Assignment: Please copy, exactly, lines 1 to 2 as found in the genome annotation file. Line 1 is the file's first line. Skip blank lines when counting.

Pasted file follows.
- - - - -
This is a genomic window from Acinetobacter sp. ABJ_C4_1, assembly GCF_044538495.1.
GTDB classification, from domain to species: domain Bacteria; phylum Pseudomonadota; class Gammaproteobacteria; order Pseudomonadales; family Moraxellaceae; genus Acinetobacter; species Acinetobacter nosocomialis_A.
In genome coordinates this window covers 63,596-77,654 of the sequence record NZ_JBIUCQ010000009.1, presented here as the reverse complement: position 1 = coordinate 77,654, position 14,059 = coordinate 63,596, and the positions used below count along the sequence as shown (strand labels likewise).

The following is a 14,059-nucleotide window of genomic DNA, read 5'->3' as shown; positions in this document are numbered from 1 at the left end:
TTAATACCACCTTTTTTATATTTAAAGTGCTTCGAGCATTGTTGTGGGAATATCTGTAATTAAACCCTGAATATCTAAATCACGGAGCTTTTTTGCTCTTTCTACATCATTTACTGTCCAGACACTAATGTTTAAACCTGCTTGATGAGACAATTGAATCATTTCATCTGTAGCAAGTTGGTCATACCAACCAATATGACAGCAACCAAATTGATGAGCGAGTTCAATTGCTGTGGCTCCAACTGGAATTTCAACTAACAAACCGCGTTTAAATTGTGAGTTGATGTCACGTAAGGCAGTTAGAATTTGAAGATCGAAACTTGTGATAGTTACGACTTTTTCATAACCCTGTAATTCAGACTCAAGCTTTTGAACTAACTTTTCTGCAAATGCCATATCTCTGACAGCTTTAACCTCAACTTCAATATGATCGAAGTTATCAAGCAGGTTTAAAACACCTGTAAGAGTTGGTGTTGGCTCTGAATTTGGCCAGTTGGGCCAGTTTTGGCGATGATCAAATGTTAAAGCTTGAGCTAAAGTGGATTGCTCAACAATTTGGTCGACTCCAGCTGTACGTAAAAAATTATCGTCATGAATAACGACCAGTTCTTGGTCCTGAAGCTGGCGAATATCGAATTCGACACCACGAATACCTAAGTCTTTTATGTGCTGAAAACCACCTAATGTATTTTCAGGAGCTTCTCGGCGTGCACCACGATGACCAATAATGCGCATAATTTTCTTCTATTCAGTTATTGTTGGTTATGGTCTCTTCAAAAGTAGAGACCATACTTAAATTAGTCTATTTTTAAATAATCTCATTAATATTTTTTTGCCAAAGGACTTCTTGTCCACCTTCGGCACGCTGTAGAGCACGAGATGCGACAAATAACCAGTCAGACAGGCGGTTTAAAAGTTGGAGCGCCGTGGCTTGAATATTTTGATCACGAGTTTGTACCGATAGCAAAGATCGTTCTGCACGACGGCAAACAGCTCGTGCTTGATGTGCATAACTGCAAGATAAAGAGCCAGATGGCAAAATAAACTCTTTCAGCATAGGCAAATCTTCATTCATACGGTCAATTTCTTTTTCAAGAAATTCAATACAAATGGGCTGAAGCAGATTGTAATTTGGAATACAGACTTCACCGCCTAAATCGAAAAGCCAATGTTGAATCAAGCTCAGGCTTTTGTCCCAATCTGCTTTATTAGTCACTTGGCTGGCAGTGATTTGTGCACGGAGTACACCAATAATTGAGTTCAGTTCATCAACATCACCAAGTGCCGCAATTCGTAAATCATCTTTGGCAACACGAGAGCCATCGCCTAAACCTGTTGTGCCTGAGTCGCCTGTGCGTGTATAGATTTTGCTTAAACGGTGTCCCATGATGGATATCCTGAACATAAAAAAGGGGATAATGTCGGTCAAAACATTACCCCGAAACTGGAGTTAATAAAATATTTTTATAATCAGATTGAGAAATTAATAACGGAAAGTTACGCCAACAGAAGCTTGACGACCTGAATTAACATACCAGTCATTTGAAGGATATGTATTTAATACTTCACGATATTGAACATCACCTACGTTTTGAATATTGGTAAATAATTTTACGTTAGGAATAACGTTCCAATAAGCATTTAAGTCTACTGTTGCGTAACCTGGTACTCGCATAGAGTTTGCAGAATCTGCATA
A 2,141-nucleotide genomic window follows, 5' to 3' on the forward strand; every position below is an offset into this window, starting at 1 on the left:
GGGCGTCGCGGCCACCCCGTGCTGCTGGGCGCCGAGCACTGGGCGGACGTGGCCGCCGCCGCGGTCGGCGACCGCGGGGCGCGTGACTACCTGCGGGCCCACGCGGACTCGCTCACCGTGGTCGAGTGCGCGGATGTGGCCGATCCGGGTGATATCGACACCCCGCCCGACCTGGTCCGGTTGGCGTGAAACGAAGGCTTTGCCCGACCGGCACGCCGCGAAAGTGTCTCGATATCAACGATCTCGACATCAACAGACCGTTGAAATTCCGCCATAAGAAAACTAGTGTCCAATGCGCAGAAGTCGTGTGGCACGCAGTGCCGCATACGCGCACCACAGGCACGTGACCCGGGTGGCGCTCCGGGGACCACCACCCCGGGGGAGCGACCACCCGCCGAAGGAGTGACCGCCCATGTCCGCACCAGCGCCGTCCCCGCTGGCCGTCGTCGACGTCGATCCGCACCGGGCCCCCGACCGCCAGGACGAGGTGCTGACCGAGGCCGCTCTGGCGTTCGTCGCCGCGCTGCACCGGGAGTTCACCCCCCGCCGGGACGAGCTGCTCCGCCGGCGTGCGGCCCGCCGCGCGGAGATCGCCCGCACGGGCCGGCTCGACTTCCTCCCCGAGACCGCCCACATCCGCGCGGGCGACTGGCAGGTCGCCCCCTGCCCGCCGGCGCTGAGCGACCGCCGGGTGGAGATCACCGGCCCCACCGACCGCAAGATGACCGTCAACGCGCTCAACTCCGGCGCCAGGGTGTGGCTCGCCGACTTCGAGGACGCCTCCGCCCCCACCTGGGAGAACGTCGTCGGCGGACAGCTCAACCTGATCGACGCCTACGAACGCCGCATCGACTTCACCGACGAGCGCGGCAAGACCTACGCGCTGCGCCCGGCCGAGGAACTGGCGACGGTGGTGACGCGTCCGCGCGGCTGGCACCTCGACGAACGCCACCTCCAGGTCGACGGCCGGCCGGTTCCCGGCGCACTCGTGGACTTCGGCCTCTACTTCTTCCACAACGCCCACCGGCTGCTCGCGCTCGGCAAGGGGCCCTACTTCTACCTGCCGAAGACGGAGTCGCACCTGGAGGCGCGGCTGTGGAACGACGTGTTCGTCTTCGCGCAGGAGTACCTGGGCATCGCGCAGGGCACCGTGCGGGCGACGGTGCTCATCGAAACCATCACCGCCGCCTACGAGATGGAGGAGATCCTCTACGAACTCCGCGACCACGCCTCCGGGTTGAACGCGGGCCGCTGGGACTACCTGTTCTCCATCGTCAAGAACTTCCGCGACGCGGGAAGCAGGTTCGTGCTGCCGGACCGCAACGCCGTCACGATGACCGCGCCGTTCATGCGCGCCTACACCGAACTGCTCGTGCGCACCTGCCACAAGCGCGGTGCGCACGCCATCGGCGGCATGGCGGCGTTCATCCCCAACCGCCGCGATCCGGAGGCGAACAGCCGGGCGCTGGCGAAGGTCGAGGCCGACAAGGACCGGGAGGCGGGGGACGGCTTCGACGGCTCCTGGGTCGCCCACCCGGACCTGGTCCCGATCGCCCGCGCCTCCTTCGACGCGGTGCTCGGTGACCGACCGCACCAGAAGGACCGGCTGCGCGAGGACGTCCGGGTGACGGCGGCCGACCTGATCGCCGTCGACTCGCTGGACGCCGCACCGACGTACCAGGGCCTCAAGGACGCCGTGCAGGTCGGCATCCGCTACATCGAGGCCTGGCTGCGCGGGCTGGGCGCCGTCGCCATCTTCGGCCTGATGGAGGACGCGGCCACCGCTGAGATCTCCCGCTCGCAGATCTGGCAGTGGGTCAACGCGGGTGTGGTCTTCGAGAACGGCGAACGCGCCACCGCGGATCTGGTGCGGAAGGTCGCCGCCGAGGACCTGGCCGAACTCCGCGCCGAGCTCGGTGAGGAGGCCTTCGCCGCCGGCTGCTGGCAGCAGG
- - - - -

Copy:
This is a genomic window from Acinetobacter sp. ABJ_C4_1, assembly GCF_044538495.1.
GTDB classification, from domain to species: domain Bacteria; phylum Pseudomonadota; class Gammaproteobacteria; order Pseudomonadales; family Moraxellaceae; genus Acinetobacter; species Acinetobacter nosocomialis_A.